Osuna fell behind in the count 3-0 to Mike Moustakas, who turned it loose 3-0 and fouled off a 97 mph fastball. Osuna following that with a 98 mph heater, this one a little more out over the plate, and Moustakas juuust missed it.

Moustakas was a hair away from some very loud contact and potentially blowing the game open. Velocity isn't everything, we all know that, but man it sure is nice to have. You can get away with that pitch location when you're throwing 98 mph. When you're only packing 92 or 93? Not so much.

Perez kills the rally.

Watching the game live, Salvador Perez's inning-ending 6-4-3 double play seemed ominous. The first three batters of the inning reached base -- two of the three made hard contact -- and it seemed like things were starting to snowball on Osuna. The Moustakas out was huge.

Perez, who otherwise has had an excellent postseason, saw three sliders from Osuna and swung at all three. He missed the first, fouled off the second, and pulled the third to Troy Tulowitzki at short for the inning-ending double. Perez almost beat it out, but alas.

Although he gave up the go-ahead run, getting out of that first and second with no outs jam without allowing anything else was a great job by Osuna. He got away with a bit of a mistake to Moustakas, then executed the game plan well to get Perez to bang into the double play.

It ultimately did not matter, but it really felt like the Royals should have scored more than one run that inning. That is especially true given how hectic the ninth inning became almost instantly.

Lorenzo Cain scored the go-ahead run in the bottom of the eighth.
Lorenzo Cain scored the go-ahead run in the bottom of the eighth. (USATSI)


Here's how the frame went on a play-by-play basis ... 

As you can see, the Jays had, thanks to Russell Martin's and Kevin Pillar's reaching base and Dalton Pompey's and Pillar's base-running, runners on second and third with no outs. Actually, Pompey's Game 6 larcenies deserve some color television footage ...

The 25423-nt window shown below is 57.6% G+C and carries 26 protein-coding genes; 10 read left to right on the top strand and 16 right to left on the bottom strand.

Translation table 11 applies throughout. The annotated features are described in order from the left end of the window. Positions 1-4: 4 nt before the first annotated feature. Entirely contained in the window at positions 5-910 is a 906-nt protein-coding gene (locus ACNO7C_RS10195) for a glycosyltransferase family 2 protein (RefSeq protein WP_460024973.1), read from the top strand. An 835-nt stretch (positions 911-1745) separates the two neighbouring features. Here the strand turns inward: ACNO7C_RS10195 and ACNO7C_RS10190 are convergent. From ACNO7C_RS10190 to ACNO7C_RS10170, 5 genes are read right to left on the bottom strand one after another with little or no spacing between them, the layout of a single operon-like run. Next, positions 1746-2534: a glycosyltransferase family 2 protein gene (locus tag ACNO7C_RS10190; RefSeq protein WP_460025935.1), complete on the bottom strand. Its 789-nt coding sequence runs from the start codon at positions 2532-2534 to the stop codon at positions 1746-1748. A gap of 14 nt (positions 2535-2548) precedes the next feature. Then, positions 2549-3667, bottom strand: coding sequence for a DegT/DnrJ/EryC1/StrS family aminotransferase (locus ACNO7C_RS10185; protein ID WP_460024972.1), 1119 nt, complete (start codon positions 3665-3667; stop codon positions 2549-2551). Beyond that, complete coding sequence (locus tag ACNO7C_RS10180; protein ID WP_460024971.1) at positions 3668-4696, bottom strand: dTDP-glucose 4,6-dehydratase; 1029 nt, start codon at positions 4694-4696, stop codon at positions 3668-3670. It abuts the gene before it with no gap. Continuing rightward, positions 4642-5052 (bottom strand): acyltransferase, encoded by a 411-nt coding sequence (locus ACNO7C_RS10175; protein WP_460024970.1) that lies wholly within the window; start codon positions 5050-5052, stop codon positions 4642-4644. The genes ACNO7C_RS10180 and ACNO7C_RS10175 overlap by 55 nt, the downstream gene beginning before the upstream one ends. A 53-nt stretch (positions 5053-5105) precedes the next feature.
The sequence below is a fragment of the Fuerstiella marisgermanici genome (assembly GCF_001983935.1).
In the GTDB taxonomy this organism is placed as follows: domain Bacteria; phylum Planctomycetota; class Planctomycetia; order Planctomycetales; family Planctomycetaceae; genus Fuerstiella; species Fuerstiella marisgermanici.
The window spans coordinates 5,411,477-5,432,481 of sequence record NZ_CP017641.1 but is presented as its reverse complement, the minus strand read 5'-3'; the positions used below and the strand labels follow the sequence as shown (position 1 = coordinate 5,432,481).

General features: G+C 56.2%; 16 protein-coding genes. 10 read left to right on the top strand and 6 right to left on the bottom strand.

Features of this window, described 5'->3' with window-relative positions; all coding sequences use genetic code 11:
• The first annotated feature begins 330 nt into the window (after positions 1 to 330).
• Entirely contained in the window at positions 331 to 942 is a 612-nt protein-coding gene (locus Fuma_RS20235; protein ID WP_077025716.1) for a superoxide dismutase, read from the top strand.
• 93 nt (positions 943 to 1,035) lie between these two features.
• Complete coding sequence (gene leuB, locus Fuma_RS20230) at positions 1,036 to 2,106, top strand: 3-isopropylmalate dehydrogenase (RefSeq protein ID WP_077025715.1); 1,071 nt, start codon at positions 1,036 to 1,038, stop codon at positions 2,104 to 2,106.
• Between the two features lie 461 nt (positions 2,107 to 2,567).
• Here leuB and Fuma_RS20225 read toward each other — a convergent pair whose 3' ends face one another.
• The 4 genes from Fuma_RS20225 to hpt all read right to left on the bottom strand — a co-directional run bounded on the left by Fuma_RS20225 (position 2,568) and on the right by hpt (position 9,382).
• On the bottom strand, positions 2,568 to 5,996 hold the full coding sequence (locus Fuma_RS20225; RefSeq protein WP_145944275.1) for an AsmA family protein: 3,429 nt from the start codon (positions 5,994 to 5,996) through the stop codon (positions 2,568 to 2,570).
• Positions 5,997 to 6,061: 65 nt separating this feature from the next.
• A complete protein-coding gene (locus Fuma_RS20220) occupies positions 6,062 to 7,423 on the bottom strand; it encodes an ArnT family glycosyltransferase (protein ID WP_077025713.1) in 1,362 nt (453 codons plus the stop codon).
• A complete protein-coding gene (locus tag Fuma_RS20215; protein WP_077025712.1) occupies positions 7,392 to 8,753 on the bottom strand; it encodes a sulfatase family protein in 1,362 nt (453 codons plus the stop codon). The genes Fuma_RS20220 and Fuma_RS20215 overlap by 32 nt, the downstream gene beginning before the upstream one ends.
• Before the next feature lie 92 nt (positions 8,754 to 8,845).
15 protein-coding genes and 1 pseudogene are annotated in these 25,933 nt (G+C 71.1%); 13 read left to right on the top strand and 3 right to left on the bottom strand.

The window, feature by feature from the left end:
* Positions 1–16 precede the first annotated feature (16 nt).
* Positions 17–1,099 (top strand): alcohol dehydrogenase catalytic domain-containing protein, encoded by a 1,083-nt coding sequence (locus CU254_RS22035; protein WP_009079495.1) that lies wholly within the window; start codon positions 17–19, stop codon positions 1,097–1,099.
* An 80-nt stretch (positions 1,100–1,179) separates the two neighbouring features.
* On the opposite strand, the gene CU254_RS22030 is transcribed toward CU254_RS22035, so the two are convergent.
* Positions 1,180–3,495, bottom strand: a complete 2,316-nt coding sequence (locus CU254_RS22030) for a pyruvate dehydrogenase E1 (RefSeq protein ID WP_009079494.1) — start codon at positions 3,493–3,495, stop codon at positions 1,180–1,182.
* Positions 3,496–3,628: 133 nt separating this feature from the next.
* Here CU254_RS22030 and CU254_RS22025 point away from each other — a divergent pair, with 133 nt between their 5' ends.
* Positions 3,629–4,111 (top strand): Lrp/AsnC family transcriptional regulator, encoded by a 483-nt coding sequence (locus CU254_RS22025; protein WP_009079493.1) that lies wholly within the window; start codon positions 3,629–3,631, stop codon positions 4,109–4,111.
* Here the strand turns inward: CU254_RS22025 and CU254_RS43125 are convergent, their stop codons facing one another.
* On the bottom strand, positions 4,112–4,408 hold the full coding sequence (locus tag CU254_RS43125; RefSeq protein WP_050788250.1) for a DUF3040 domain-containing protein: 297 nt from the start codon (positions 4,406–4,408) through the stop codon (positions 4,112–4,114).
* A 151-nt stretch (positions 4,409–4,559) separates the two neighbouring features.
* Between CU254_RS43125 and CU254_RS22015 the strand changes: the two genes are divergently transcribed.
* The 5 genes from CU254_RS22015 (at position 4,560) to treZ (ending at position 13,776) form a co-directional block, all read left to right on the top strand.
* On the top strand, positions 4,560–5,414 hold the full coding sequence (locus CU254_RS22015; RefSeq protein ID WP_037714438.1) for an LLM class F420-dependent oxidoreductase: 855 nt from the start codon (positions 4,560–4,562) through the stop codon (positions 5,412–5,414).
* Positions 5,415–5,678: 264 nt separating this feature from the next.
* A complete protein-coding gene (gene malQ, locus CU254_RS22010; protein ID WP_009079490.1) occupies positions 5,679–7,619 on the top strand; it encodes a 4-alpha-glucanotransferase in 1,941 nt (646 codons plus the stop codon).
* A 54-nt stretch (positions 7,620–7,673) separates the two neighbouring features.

That, needless to say, is a good spot for a team that needs one run to tie.

In fact, throughout the modern era teams with runners of second and third and no outs have averaged 1.45 runs for the inning in question. In other words, a merely average outcome over the remainder of the top of the ninth would've tied the score. As you can see, Wade Davis struck out Dioner Navarro for that first out of the inning, but then things tilted again in the Jays' favor when Davis, throwing hard but struggling somewhat with his command after the rain delay, started off Ben Revere 2-0. Here's how the five-pitch AB unfolded ... 

The putaway breaking ball was borderline, but stike two -- the fourth pitch -- was a high fastball that was off the plate. That turned what should've been a 3-1 count into a 2-2 count, and it changed the tenor of the at-bat. Revere, who struck out looking just 17 times in the regular season, was frozen.

Back to that key fourth pitch of the AB, it was a pitch location that benefited the Royals on Friday night ... 

(Image: FanGraphs)

See those three red strikes outside the upper left-handed portion of the zone? The middle one is the pitch to Revere. The top one is the 1-1 pitch from Davis to Dioner Navarro, the batter before Revere. The bottom one is the 2-1 pitch from Kelvin Herrera to Ryan Goins in the seventh. In all three instances, it was a hitter from the left side versus a right-hander. 

In any event, the Revere strikeout dropped the Blue Jays' chances of winning Game 6 from 44 percent to 19.4 percent. That made it one of the most important plays of the entire series. After that, Davis was tasked with retiring the likely AL MVP in a hitter's count ... 

Royals win, by a hairsbreadth or three.

The Royals are going back to the World Series after a wild finish to ALCS Game 6.
The Royals are going back to the World Series after a wild finish to ALCS Game 6. (USATSI)